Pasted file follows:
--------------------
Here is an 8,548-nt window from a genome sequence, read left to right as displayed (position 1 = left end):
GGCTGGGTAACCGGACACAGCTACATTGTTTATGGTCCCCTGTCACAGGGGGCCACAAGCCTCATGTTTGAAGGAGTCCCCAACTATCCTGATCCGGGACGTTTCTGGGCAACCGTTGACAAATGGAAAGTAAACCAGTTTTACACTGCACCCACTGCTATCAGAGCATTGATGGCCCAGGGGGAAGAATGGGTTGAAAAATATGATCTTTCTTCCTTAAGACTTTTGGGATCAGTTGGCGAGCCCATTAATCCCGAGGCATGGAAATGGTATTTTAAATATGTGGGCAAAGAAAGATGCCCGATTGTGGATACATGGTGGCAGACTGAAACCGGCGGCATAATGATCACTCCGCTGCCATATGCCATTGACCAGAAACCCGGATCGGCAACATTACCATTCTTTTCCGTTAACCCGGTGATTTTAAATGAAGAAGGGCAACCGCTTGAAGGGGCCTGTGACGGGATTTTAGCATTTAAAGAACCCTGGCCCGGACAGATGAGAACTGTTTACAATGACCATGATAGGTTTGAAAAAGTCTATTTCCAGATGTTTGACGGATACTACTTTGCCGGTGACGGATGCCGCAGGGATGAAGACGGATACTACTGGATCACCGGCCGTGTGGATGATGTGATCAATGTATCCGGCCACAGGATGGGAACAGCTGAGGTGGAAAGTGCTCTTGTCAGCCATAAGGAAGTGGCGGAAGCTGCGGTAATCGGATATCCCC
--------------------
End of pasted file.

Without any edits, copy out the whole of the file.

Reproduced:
Here is an 8,548-nt window from a genome sequence, read left to right as displayed (position 1 = left end):
GGCTGGGTAACCGGACACAGCTACATTGTTTATGGTCCCCTGTCACAGGGGGCCACAAGCCTCATGTTTGAAGGAGTCCCCAACTATCCTGATCCGGGACGTTTCTGGGCAACCGTTGACAAATGGAAAGTAAACCAGTTTTACACTGCACCCACTGCTATCAGAGCATTGATGGCCCAGGGGGAAGAATGGGTTGAAAAATATGATCTTTCTTCCTTAAGACTTTTGGGATCAGTTGGCGAGCCCATTAATCCCGAGGCATGGAAATGGTATTTTAAATATGTGGGCAAAGAAAGATGCCCGATTGTGGATACATGGTGGCAGACTGAAACCGGCGGCATAATGATCACTCCGCTGCCATATGCCATTGACCAGAAACCCGGATCGGCAACATTACCATTCTTTTCCGTTAACCCGGTGATTTTAAATGAAGAAGGGCAACCGCTTGAAGGGGCCTGTGACGGGATTTTAGCATTTAAAGAACCCTGGCCCGGACAGATGAGAACTGTTTACAATGACCATGATAGGTTTGAAAAAGTCTATTTCCAGATGTTTGACGGATACTACTTTGCCGGTGACGGATGCCGCAGGGATGAAGACGGATACTACTGGATCACCGGCCGTGTGGATGATGTGATCAATGTATCCGGCCACAGGATGGGAACAGCTGAGGTGGAAAGTGCTCTTGTCAGCCATAAGGAAGTGGCGGAAGCTGCGGTAATCGGATATCCCC